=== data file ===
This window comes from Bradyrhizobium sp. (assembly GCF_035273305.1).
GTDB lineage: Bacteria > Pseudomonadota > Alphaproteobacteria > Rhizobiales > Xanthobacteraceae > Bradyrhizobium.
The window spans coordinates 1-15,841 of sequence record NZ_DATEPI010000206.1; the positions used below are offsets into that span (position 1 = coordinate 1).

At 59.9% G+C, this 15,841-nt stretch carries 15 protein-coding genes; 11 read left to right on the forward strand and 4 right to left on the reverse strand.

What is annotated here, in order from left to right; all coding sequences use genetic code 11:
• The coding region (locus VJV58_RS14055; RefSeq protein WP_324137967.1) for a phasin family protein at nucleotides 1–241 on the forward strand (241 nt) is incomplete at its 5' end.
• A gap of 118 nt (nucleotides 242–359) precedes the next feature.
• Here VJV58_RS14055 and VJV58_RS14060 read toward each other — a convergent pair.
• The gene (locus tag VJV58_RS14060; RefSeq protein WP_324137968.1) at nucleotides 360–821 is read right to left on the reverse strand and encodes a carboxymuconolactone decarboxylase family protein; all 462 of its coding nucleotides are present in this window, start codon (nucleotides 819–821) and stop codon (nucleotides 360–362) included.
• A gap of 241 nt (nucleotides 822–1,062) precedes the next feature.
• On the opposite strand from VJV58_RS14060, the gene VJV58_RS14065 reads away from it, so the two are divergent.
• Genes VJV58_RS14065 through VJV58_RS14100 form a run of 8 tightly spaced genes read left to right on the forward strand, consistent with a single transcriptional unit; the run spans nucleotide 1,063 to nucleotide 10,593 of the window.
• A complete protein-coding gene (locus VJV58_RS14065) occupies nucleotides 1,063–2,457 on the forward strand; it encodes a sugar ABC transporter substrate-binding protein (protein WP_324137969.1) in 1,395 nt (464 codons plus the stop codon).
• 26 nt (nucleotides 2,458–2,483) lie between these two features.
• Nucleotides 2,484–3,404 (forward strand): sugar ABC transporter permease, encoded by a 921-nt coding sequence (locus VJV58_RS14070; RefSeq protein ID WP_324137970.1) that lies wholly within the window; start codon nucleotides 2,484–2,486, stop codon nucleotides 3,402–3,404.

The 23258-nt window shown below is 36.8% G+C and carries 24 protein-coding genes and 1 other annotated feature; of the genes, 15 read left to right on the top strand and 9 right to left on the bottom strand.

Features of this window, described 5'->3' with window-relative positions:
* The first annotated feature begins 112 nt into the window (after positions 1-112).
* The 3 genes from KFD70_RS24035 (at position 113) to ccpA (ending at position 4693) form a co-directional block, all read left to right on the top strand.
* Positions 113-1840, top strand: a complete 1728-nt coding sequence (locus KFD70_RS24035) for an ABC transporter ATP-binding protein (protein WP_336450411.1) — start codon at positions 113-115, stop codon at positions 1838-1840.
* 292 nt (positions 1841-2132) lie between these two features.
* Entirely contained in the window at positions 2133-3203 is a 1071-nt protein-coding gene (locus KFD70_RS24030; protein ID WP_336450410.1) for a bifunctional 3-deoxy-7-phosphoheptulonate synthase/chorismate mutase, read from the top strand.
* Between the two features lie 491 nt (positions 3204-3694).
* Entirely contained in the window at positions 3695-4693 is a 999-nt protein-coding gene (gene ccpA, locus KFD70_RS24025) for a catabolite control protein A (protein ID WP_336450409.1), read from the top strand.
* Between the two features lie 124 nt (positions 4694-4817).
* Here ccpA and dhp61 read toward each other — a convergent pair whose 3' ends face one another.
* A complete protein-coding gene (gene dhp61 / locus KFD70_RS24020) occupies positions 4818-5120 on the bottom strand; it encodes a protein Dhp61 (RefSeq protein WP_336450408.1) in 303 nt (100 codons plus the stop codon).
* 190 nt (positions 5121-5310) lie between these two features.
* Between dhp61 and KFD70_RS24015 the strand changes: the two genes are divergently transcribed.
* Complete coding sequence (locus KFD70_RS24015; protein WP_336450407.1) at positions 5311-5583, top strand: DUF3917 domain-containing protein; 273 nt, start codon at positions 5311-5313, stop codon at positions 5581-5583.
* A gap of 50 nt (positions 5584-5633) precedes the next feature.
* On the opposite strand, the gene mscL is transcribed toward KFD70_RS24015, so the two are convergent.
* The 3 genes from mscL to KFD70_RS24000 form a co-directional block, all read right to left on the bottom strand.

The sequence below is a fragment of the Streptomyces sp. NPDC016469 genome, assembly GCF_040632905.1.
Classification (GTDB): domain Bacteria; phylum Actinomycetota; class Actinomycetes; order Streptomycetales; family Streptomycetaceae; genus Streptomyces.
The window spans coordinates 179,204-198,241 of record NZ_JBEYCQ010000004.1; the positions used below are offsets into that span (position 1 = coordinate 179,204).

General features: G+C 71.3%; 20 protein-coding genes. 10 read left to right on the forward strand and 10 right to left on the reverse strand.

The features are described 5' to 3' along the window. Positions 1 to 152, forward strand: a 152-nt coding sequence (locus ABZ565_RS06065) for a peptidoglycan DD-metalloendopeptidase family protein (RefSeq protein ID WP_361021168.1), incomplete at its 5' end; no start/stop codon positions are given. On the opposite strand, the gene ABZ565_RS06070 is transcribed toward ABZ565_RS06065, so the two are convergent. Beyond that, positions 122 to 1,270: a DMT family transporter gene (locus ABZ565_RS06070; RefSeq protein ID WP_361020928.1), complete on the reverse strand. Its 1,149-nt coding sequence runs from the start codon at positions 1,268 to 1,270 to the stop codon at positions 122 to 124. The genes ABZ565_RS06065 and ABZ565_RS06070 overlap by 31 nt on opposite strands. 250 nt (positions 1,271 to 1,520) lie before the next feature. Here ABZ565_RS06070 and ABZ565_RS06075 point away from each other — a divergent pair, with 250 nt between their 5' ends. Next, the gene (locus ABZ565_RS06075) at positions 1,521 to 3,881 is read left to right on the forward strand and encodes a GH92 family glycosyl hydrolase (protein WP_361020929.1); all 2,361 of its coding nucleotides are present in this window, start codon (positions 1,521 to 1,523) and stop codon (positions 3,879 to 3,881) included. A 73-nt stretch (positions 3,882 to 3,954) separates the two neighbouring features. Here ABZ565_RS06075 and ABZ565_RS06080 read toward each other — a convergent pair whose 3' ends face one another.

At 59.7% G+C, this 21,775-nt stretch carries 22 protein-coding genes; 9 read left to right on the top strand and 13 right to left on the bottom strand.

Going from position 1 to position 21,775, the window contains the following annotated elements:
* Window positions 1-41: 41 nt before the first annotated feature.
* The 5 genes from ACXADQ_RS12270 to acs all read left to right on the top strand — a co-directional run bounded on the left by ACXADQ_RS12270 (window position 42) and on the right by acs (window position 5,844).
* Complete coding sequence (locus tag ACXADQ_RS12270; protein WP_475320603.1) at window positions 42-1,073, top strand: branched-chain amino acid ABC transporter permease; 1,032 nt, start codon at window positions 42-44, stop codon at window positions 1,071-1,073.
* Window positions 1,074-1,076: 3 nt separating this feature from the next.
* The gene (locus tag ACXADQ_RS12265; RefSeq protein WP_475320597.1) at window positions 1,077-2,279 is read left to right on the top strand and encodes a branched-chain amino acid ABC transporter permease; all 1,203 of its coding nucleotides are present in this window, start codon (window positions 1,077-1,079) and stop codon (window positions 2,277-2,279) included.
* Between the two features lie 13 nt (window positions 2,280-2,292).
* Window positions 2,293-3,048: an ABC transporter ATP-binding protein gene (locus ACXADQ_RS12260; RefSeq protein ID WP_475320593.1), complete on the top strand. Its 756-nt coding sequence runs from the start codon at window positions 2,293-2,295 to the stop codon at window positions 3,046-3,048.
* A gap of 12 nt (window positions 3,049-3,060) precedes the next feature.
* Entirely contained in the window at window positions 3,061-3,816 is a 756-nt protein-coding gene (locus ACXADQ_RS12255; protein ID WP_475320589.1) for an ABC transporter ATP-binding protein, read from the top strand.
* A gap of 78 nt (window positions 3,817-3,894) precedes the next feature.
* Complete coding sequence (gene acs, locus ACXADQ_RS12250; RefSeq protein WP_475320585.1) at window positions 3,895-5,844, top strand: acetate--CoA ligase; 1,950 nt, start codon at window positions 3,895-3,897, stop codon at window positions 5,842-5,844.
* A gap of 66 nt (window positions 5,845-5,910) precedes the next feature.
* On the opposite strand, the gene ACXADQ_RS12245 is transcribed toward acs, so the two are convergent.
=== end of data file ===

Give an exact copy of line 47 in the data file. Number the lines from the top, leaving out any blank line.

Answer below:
* Window positions 2,293-3,048: an ABC transporter ATP-binding protein gene (locus ACXADQ_RS12260; RefSeq protein ID WP_475320593.1), complete on the top strand. Its 756-nt coding sequence runs from the start codon at window positions 2,293-2,295 to the stop codon at window positions 3,046-3,048.